Internet Explorer and Edge browser users:
To download Word, Excel or PowerPoint files please right-click on the file you wish to download, and select 'Save target as...'

Tugging at a (high) eye tooth

Tugging at a (high) eye tooth, 1821

George Cruikshank (1792-1878)
Engraving hand coloured on paper, 1821

The idea for this sketch was given by "AE" (identity unknown). George Cruikshank did the engraving.  It was published by G. Humphrey of 27, St. James' Street, London. The work shows the dentist's own rooms, which are carpeted wall-to-wall.

The dentist is engaged in a struggle to remove the lady's tooth (the eye tooth or canine) with some forceps, (the reflection of which can be seen in the mirror) while standing on a purpose-made stool and with an arm-lock round the patient's neck.

In the struggle, the female patient, in a high-backed chair, is kicking over a wash-stand on which is a hand-mirror, three tooth-scrapers, a decanter, a glass tumbler, a china pot of tooth-powder, a full set of dentures and a mallet, used to shape gold for dentures.

To the left of the scene is a bookcase, which contains a mix of real and fictitious publications with witty, entertaining titles: Lock on the Gums, Miseries of Human Life,Treatise on Tooth Powder and Brushes,Tales of Terror and Mary Shelley's Frankenstein (first published in 1818).

In front of the books are a number of the false teeth, one full set and three partial. These might be either, porcelain dentures, or carved bone or ivory dentures fitted with natural teeth (known as Waterloo teeth).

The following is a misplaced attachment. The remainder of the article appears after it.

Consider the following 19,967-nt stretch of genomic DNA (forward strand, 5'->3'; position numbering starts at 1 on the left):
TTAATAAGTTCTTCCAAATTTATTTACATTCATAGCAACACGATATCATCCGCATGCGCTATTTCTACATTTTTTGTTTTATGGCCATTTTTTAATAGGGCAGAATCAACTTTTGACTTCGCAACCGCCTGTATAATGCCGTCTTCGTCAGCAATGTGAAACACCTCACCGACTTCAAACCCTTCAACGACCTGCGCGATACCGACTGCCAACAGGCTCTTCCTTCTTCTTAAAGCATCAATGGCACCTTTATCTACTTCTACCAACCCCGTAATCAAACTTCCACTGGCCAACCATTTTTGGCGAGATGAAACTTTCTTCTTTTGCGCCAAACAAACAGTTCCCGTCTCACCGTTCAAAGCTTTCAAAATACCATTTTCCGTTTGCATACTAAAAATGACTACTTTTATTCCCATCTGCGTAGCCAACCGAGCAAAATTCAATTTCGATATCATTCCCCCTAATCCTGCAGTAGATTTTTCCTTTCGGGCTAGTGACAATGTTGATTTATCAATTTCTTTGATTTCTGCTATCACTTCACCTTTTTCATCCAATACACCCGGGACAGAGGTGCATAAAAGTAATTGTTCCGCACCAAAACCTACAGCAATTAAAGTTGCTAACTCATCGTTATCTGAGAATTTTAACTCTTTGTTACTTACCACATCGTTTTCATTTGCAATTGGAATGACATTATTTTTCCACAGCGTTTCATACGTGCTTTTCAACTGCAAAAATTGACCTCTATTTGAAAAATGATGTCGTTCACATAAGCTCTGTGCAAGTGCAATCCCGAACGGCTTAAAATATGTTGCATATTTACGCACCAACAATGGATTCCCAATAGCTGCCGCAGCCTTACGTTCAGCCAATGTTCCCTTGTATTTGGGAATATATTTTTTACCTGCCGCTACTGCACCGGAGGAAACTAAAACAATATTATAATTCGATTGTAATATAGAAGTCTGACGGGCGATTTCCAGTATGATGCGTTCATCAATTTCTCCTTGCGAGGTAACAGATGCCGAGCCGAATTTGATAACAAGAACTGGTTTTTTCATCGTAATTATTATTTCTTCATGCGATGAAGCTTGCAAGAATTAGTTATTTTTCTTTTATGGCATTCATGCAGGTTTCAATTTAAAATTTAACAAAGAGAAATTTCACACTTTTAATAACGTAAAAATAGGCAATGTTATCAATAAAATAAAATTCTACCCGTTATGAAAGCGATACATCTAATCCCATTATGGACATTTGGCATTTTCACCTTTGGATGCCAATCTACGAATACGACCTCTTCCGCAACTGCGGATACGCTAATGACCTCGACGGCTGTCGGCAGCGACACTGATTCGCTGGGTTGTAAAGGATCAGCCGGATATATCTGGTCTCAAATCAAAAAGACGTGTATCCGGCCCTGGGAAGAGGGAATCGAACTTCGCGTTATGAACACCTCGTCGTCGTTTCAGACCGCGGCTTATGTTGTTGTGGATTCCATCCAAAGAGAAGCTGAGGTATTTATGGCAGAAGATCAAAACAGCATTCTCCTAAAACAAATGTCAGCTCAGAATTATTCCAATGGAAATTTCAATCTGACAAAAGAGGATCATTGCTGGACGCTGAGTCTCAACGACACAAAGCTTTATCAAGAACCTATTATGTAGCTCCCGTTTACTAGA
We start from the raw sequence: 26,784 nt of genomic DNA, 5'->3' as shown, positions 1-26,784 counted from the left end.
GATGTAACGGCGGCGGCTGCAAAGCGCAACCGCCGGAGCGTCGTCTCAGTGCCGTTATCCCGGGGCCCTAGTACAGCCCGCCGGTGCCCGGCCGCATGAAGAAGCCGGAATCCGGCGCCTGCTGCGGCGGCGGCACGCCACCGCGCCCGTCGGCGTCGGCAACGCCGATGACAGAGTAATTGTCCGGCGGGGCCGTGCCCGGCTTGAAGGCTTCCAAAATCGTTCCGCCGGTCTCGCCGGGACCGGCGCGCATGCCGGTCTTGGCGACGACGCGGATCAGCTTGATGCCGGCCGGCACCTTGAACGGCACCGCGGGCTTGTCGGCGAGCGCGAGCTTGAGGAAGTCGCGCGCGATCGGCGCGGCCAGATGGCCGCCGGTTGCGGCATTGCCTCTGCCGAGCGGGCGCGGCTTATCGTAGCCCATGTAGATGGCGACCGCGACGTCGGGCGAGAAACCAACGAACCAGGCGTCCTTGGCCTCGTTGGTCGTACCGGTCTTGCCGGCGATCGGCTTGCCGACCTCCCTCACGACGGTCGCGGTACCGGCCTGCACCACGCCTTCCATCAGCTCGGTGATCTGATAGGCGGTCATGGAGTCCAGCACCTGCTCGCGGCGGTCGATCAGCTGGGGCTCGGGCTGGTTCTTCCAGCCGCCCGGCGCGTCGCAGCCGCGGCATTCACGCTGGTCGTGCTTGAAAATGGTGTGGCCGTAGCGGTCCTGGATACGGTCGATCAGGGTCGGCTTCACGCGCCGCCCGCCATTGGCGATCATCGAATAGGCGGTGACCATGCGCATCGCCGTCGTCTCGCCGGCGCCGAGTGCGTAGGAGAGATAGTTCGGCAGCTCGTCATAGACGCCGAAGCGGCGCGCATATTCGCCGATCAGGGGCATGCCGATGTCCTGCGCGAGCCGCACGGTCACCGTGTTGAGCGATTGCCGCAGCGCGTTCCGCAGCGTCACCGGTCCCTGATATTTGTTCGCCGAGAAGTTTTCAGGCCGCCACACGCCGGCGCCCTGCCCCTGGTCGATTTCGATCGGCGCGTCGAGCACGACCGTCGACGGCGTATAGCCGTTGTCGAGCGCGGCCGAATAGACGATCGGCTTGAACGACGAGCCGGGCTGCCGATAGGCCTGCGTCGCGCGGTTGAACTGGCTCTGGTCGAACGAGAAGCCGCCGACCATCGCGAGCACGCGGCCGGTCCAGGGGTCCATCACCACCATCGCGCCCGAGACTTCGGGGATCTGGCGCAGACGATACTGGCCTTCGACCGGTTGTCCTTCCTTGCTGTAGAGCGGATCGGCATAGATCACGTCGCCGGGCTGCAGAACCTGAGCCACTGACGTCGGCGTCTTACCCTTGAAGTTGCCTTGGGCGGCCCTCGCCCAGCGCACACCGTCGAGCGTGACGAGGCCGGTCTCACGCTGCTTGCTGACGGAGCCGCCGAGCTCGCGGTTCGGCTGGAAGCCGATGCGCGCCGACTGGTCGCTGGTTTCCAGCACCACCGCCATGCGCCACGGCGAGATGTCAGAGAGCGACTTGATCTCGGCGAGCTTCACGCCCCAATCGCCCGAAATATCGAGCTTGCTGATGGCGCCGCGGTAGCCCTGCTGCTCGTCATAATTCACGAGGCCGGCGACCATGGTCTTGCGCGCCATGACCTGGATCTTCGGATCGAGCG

Cruikshank has recreated an accurate observation of a dental surgery and associated instruments. The mid-eighteenth century saw the establishment in London of a new kind of practitioner, the dentist (a term borrowed from the French), who were skilled in both drawing teeth and in making artificial ones.

These dentists set up rooms and offered various dental services for the well-to-do including restorative techniques and treatment for gum diseases. The increase in caries during this period was caused by lack of dental hygiene, aspects of diet and increased sugar consumption.  

Cruikshank’s inclusion of a dog might be to reinforce the fact that a canine is being extracted. Hanging in the window is a row of extracted teeth of humorous shape. Perhaps a play on Frankenstein, were the scientist learns how to re-animate flesh and creates a being out of body parts taken from the dead.​